One time I passed by the crossroads, a stranger was standing in front of the Warning. She had been standing there all the time I had been walking up the incline, so there seemed to be something that interested her, so I asked her, “Did you know them?”
She jumped a little, as if she hadn‘t heard me plodding. “No, that seems unlikely. I am trying to read the signs, but I believe I am missing context.”
There was nothing left of the bodies but bones and rags, held in place by living wood. Their tools weathered and rusted, but the gold marking the holes in their skulls glinted.
And well, it‘s hard to resist telling a story, and she was a polite young lady who offered me wine when I hinted I knew the whole thing, so I told her.
“They came here to dig for gold. Said that since the streams they followed here carried gold dust, there must be more of it in the hills. They‘d brough picks and shovels and even some explosives, and silver to trade for food and information.
“We gave them warnings for free. Gold there may or may not be, but there‘s certainly gnomes and trolls in those hills, and dryads and pixies in the woods on their slopes. We here have known them for generations, and agreed on territories, but just going in and breaking earth and stone would not go well for them.
After a lot of talking, we thought we had them convinced to turn back where they came from the next day, but they snuck off in the middle of the night. Our wiseman went and told our Neighbours about the goldseekers and that we had no part in their folly, which was a good thing, for in the afternoon there was blue sky and thunder.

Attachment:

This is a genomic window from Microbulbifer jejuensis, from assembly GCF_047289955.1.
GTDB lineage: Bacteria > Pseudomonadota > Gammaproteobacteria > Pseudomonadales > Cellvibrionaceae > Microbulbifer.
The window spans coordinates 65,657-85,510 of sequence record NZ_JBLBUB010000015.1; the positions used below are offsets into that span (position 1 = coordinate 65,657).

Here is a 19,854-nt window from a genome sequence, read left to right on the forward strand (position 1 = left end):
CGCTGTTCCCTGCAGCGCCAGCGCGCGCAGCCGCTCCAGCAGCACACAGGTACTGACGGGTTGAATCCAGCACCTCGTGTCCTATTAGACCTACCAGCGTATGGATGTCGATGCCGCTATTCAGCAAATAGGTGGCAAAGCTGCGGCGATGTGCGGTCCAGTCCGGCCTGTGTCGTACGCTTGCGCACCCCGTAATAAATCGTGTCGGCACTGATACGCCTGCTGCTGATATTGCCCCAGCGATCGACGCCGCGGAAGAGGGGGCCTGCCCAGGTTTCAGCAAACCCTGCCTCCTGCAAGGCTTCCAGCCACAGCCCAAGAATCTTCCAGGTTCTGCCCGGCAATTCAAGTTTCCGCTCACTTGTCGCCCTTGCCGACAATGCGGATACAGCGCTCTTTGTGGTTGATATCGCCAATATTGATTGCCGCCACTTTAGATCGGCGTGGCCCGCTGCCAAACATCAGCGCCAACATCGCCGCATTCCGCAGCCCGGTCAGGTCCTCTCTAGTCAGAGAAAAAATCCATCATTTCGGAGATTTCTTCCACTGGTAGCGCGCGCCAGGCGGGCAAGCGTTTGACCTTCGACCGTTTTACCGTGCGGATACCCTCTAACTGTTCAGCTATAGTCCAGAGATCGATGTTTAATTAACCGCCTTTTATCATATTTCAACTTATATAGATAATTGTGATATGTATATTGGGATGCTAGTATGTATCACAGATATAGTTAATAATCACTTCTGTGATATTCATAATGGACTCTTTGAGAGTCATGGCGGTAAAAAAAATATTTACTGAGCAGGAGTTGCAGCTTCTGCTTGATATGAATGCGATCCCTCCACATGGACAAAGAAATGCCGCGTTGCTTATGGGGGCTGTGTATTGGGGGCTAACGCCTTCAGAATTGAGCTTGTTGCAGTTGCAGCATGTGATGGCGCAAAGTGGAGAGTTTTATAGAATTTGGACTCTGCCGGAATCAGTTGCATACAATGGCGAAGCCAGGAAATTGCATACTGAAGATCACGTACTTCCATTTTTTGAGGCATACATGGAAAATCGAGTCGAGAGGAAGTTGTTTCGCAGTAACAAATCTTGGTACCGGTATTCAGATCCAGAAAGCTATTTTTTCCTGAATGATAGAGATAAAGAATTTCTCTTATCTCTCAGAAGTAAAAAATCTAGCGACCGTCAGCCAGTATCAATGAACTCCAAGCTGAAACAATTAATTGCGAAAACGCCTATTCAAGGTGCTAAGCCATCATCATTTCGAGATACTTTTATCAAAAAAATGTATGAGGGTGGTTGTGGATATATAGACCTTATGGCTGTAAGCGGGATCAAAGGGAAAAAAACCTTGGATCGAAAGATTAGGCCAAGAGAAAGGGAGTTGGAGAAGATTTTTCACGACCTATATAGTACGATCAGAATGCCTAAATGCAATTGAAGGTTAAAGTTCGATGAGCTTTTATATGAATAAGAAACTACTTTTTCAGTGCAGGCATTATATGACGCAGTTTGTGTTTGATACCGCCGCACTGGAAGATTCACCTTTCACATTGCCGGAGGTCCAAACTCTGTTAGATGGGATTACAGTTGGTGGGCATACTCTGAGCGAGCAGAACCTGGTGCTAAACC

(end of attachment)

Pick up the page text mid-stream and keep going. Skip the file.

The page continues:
Explosives, Miss! Explosives! They had cracked open the side of a hill!”
She shook her head right along with me.
“We don‘t know how they got killed, but well, they did. Apart from the youngest, who should spread the story as a warning. Not sure she was capable of it, she was too shaken to tell us, at least. But she walked away. And our Neighbours, they left the bodies here as warning, as you see. One of the Dryads did the display.”
The traveller nodded. And can you guess what she said then? I‘ll tell you:
“So… is there a polite way for me to talk to that dryad?”
You see? Strangers, here, are nothing but trouble!